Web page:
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Buffalo schools try to clarify cell phone policy Board amends 2008-09 code of conduct governing disciplinary action to be taken

The Buffalo School Board on Wednesday approved some additions to the district's 2008-09 code of conduct, including an amendment to its policy on the use of cell phones by students.

North District board member Catherine Nugent Panepinto questioned the wisdom of a clause in the policy governing disciplinary action that may be taken by building principals against students who are caught in violation of rules that prohibit students from carrying and using cell phones on school property. As originally crafted, the clause read, "Students will be disciplined for their actions as deemed necessary by the building principal."

"I don't know if this is a question for our attorney," said Panepinto, "but that just seems very vague to me. . . . It seems like it's giving a lot of power to building principals."

At the suggestion of a school district administrator, board members agreed to amend the clause to read, "Students will be disciplined for their action pursuant to Board of Education policy and education law by the building superintendent."

Ferry board member Pamela Cahill, Ralph Hernandez of the West District and at-large member Florence D. Johnson voted against the amendment. Cahill said she believes cell phones are entirely unnecessary for students at school.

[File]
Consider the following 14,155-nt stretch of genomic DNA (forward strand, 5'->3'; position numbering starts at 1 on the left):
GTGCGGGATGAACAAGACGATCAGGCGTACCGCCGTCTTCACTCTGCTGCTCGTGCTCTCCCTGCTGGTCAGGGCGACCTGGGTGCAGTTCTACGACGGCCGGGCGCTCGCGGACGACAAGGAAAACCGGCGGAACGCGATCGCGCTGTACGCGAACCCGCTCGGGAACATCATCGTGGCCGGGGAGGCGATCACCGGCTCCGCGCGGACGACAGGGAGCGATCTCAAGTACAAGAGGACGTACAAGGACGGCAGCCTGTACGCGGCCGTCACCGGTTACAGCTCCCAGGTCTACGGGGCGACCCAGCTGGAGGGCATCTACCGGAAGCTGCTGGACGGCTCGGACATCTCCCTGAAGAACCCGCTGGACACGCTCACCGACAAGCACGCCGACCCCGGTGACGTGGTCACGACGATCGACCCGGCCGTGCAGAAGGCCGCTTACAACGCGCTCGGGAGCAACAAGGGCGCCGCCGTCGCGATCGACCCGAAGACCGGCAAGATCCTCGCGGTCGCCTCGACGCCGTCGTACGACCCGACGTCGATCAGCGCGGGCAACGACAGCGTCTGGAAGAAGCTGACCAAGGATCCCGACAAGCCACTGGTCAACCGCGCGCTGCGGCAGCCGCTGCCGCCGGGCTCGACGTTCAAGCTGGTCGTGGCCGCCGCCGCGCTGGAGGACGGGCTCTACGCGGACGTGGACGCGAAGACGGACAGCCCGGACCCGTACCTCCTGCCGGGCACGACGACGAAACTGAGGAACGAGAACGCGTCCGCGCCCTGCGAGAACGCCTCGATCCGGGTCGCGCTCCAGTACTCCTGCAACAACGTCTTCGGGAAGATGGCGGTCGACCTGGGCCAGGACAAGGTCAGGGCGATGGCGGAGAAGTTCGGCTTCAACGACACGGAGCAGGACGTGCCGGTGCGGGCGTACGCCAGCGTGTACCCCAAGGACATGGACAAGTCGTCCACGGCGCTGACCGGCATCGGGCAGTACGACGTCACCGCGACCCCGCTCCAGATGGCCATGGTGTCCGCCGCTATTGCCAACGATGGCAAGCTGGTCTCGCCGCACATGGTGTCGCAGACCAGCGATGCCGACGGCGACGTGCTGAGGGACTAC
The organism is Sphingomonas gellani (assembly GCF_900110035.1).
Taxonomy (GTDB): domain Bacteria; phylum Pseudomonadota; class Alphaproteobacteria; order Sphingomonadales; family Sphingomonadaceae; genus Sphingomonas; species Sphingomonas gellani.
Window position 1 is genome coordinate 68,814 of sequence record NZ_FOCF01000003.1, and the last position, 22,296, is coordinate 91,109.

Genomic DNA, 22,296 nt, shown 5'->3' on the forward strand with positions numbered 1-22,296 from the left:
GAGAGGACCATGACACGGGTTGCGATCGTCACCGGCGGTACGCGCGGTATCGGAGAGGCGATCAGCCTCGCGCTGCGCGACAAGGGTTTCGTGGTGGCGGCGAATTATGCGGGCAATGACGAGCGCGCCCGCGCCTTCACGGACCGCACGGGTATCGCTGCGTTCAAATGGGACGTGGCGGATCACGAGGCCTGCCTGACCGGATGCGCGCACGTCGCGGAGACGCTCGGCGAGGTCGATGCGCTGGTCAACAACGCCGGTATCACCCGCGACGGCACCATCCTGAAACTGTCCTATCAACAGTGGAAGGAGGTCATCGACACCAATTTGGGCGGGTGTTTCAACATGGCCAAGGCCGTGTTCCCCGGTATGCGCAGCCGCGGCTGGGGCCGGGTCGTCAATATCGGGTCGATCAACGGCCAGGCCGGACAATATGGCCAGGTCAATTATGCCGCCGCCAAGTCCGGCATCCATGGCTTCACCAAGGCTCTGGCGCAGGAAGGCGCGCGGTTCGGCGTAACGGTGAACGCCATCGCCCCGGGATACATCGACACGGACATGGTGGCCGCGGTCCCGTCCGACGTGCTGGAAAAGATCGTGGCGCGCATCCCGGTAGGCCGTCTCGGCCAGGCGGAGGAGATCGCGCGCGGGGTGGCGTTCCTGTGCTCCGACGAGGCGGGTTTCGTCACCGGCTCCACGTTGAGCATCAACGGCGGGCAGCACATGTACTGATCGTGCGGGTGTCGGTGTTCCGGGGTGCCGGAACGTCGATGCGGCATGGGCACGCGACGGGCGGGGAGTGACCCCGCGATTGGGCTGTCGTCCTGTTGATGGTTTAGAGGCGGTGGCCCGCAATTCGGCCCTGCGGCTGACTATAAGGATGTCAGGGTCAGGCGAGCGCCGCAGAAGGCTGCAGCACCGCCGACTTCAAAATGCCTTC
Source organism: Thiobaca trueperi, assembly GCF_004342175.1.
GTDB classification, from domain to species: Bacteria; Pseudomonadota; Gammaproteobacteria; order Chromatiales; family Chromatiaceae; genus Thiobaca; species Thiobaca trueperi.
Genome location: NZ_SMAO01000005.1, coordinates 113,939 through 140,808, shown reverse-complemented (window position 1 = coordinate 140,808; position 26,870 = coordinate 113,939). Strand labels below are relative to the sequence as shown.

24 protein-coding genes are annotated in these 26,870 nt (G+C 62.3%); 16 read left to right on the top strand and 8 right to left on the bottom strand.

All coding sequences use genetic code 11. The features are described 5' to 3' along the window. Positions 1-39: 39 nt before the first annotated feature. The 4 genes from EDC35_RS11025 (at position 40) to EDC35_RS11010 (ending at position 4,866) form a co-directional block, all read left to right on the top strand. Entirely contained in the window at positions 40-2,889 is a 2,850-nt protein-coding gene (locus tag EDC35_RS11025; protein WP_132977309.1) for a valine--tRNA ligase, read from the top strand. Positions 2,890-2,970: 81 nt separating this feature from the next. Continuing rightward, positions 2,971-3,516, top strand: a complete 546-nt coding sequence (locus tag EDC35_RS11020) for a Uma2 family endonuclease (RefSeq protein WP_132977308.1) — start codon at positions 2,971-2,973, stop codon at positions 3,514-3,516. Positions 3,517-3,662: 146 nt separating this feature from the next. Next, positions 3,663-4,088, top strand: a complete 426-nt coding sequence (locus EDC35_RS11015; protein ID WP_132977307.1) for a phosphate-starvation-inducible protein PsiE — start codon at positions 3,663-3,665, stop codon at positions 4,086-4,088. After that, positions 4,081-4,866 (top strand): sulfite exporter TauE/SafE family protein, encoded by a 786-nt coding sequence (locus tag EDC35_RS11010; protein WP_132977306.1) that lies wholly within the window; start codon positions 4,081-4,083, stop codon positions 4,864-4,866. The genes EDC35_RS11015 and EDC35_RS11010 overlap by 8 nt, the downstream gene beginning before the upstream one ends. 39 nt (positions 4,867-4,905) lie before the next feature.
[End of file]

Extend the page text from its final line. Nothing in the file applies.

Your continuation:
"I think that there are other ways that communication can take place. I really don't feel that it's a need at this time. I wouldn't mind if I had feedback from my constituents on that, because many people tell me: 'Get rid of [the cell phones in school]," Cahill said.

Johnson raised concerns that some students might be tempted to harm each other over cell phones, and Hernandez questioned whether administrators had thoroughly thought out the policy.

School administrators said the district's code of conduct is crafted by a group of "stakeholders" in the district, including parents and school district labor representatives who offer their recommendations to the board unfiltered.

In other items at Wednesday's meeting, members of the school bus aides' union urged the board to adopt a living wage law that would allow the aides to earn a "reasonable" hourly wage. Betty Martin, president of the union, said bus aides earn between $7.66 and $9.05 per hour.

Meanwhile, Duane Rush, vice president of the union, complained about students he said have threatened aides with physical violence when the aides write the pupils up for misbehaving on school buses.

At-large board member Christopher Jacobs suggested the board explore the idea of installing cameras on school buses, but Cahill said more training in conflict resolution for the aides might be a more efficient and less expensive alternative.

Also at Wednesday's meeting, the district's chief financial and operating officer, Gary M. Crosby, announced the district was named one of the top three districts in the area of financial organization by the Council of Great City Schools, a national organization.


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